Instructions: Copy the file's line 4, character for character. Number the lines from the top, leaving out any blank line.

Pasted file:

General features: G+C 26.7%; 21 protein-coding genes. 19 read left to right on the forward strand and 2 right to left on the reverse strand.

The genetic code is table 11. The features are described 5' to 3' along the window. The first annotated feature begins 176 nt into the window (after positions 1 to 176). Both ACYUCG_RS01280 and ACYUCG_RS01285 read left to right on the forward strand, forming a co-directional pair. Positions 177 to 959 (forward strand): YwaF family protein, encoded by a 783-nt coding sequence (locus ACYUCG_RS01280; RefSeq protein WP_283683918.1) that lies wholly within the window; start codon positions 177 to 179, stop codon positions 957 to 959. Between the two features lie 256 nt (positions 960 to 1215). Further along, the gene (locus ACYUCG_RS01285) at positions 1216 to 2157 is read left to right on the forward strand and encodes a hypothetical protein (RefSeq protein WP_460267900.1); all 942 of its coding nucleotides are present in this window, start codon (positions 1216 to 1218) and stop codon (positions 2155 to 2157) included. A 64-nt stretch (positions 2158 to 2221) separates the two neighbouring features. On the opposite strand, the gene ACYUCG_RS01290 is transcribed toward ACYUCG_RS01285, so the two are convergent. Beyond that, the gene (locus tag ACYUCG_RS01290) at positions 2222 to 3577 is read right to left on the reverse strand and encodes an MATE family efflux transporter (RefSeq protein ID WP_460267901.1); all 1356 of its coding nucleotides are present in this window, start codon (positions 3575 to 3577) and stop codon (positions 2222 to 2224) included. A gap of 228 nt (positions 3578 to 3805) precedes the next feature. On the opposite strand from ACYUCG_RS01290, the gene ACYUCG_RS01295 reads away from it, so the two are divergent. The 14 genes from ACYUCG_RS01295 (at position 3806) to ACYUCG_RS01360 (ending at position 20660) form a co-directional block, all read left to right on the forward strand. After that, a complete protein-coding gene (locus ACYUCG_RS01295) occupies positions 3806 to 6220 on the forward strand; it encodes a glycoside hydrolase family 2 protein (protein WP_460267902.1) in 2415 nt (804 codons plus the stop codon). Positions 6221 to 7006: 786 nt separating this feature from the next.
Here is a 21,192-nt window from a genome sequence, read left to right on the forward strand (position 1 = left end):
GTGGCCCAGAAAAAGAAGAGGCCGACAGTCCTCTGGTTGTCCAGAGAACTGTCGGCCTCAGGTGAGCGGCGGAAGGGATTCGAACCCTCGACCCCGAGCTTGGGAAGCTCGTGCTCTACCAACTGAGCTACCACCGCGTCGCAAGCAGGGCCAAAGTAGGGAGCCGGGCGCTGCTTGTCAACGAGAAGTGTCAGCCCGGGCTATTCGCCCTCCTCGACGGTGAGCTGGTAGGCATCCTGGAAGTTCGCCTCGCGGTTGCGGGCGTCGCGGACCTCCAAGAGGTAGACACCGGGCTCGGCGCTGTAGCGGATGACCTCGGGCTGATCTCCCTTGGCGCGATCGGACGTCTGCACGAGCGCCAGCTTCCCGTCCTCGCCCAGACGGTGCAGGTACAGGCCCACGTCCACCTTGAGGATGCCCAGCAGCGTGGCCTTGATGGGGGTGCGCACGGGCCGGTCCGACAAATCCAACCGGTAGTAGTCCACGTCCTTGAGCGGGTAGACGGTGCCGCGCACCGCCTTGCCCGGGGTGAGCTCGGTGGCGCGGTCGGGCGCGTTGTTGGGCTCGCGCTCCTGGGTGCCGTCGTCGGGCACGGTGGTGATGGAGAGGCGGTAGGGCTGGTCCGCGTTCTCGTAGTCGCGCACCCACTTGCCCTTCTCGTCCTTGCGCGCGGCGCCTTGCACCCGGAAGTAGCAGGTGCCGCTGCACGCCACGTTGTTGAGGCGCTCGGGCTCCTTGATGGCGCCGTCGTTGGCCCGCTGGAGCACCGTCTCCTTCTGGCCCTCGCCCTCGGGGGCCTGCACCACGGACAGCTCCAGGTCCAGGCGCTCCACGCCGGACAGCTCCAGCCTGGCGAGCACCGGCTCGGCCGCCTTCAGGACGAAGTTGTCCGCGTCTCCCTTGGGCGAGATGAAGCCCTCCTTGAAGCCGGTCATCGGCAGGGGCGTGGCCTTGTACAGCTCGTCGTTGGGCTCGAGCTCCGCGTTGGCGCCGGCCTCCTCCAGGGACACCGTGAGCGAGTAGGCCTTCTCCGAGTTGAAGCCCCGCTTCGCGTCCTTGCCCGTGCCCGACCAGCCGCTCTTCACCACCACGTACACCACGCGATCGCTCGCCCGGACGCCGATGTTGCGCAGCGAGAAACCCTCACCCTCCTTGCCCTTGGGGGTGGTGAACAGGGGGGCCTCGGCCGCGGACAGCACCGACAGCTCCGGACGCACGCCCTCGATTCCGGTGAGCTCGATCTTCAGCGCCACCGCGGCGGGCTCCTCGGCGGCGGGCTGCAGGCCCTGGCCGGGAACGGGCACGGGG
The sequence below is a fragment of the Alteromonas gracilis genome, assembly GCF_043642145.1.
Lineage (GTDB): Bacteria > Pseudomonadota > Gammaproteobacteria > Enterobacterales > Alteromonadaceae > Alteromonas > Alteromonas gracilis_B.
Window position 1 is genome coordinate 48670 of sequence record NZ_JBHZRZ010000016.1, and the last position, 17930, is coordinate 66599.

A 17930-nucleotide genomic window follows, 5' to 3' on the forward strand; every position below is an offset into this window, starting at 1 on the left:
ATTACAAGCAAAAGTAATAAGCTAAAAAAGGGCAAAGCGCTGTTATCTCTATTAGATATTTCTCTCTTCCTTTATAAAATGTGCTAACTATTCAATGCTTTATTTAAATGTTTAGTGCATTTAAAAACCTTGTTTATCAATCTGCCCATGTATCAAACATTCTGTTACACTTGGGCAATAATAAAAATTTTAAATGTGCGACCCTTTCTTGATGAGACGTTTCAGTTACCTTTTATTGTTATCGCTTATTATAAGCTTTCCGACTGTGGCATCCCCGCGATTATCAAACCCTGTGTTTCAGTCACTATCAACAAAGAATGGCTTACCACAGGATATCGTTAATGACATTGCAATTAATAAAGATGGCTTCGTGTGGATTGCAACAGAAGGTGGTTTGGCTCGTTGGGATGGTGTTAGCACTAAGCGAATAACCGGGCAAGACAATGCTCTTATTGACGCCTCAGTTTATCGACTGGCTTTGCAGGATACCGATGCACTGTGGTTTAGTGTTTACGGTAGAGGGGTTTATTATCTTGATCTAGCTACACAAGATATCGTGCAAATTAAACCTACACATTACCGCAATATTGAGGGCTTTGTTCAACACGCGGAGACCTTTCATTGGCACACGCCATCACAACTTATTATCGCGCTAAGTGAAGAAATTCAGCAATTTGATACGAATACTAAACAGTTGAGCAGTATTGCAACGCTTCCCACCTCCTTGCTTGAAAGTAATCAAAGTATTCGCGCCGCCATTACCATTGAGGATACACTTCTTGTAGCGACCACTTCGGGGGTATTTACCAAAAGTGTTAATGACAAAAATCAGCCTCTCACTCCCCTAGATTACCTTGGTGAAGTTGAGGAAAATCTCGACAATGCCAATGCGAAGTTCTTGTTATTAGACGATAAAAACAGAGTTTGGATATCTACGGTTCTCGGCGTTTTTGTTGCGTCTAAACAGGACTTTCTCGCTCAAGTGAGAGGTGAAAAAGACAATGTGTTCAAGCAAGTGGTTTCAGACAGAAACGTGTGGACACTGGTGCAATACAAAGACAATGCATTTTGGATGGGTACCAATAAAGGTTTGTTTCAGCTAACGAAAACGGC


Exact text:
GTGGCCCAGAAAAAGAAGAGGCCGACAGTCCTCTGGTTGTCCAGAGAACTGTCGGCCTCAGGTGAGCGGCGGAAGGGATTCGAACCCTCGACCCCGAGCTTGGGAAGCTCGTGCTCTACCAACTGAGCTACCACCGCGTCGCAAGCAGGGCCAAAGTAGGGAGCCGGGCGCTGCTTGTCAACGAGAAGTGTCAGCCCGGGCTATTCGCCCTCCTCGACGGTGAGCTGGTAGGCATCCTGGAAGTTCGCCTCGCGGTTGCGGGCGTCGCGGACCTCCAAGAGGTAGACACCGGGCTCGGCGCTGTAGCGGATGACCTCGGGCTGATCTCCCTTGGCGCGATCGGACGTCTGCACGAGCGCCAGCTTCCCGTCCTCGCCCAGACGGTGCAGGTACAGGCCCACGTCCACCTTGAGGATGCCCAGCAGCGTGGCCTTGATGGGGGTGCGCACGGGCCGGTCCGACAAATCCAACCGGTAGTAGTCCACGTCCTTGAGCGGGTAGACGGTGCCGCGCACCGCCTTGCCCGGGGTGAGCTCGGTGGCGCGGTCGGGCGCGTTGTTGGGCTCGCGCTCCTGGGTGCCGTCGTCGGGCACGGTGGTGATGGAGAGGCGGTAGGGCTGGTCCGCGTTCTCGTAGTCGCGCACCCACTTGCCCTTCTCGTCCTTGCGCGCGGCGCCTTGCACCCGGAAGTAGCAGGTGCCGCTGCACGCCACGTTGTTGAGGCGCTCGGGCTCCTTGATGGCGCCGTCGTTGGCCCGCTGGAGCACCGTCTCCTTCTGGCCCTCGCCCTCGGGGGCCTGCACCACGGACAGCTCCAGGTCCAGGCGCTCCACGCCGGACAGCTCCAGCCTGGCGAGCACCGGCTCGGCCGCCTTCAGGACGAAGTTGTCCGCGTCTCCCTTGGGCGAGATGAAGCCCTCCTTGAAGCCGGTCATCGGCAGGGGCGTGGCCTTGTACAGCTCGTCGTTGGGCTCGAGCTCCGCGTTGGCGCCGGCCTCCTCCAGGGACACCGTGAGCGAGTAGGCCTTCTCCGAGTTGAAGCCCCGCTTCGCGTCCTTGCCCGTGCCCGACCAGCCGCTCTTCACCACCACGTACACCACGCGATCGCTCGCCCGGACGCCGATGTTGCGCAGCGAGAAACCCTCACCCTCCTTGCCCTTGGGGGTGGTGAACAGGGGGGCCTCGGCCGCGGACAGCACCGACAGCTCCGGACGCACGCCCTCGATTCCGGTGAGCTCGATCTTCAGCGCCACCGCGGCGGGCTCCTCGGCGGCGGGCTGCAGGCCCTGGCCGGGAACGGGCACGGGG